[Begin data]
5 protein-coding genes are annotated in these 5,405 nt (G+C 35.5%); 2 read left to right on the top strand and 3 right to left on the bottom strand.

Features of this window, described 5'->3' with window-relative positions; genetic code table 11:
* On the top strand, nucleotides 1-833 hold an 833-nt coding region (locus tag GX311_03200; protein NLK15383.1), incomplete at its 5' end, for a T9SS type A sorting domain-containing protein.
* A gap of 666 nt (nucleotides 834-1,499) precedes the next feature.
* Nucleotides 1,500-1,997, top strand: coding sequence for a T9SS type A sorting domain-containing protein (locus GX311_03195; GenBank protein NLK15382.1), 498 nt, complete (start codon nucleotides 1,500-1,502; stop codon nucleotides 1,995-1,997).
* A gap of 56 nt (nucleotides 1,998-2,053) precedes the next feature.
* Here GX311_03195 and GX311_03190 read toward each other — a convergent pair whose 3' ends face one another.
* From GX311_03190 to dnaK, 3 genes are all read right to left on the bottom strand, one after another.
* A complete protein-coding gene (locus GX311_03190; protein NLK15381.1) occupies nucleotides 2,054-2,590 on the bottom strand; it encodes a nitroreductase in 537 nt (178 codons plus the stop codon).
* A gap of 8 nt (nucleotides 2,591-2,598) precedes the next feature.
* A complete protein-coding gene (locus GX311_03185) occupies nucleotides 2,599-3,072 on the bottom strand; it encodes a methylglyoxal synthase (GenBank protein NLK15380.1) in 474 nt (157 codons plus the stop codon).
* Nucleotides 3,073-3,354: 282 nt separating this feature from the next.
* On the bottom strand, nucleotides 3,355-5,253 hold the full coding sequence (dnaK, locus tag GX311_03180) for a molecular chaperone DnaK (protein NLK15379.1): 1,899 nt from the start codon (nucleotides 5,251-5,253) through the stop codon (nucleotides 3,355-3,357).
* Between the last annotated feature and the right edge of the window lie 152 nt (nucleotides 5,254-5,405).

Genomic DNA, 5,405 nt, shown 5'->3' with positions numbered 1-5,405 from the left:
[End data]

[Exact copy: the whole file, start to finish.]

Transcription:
5 protein-coding genes are annotated in these 5,405 nt (G+C 35.5%); 2 read left to right on the top strand and 3 right to left on the bottom strand.

Features of this window, described 5'->3' with window-relative positions; genetic code table 11:
* On the top strand, nucleotides 1-833 hold an 833-nt coding region (locus tag GX311_03200; protein NLK15383.1), incomplete at its 5' end, for a T9SS type A sorting domain-containing protein.
* A gap of 666 nt (nucleotides 834-1,499) precedes the next feature.
* Nucleotides 1,500-1,997, top strand: coding sequence for a T9SS type A sorting domain-containing protein (locus GX311_03195; GenBank protein NLK15382.1), 498 nt, complete (start codon nucleotides 1,500-1,502; stop codon nucleotides 1,995-1,997).
* A gap of 56 nt (nucleotides 1,998-2,053) precedes the next feature.
* Here GX311_03195 and GX311_03190 read toward each other — a convergent pair whose 3' ends face one another.
* From GX311_03190 to dnaK, 3 genes are all read right to left on the bottom strand, one after another.
* A complete protein-coding gene (locus GX311_03190; protein NLK15381.1) occupies nucleotides 2,054-2,590 on the bottom strand; it encodes a nitroreductase in 537 nt (178 codons plus the stop codon).
* A gap of 8 nt (nucleotides 2,591-2,598) precedes the next feature.
* A complete protein-coding gene (locus GX311_03185) occupies nucleotides 2,599-3,072 on the bottom strand; it encodes a methylglyoxal synthase (GenBank protein NLK15380.1) in 474 nt (157 codons plus the stop codon).
* Nucleotides 3,073-3,354: 282 nt separating this feature from the next.
* On the bottom strand, nucleotides 3,355-5,253 hold the full coding sequence (dnaK, locus tag GX311_03180) for a molecular chaperone DnaK (protein NLK15379.1): 1,899 nt from the start codon (nucleotides 5,251-5,253) through the stop codon (nucleotides 3,355-3,357).
* Between the last annotated feature and the right edge of the window lie 152 nt (nucleotides 5,254-5,405).

Genomic DNA, 5,405 nt, shown 5'->3' with positions numbered 1-5,405 from the left: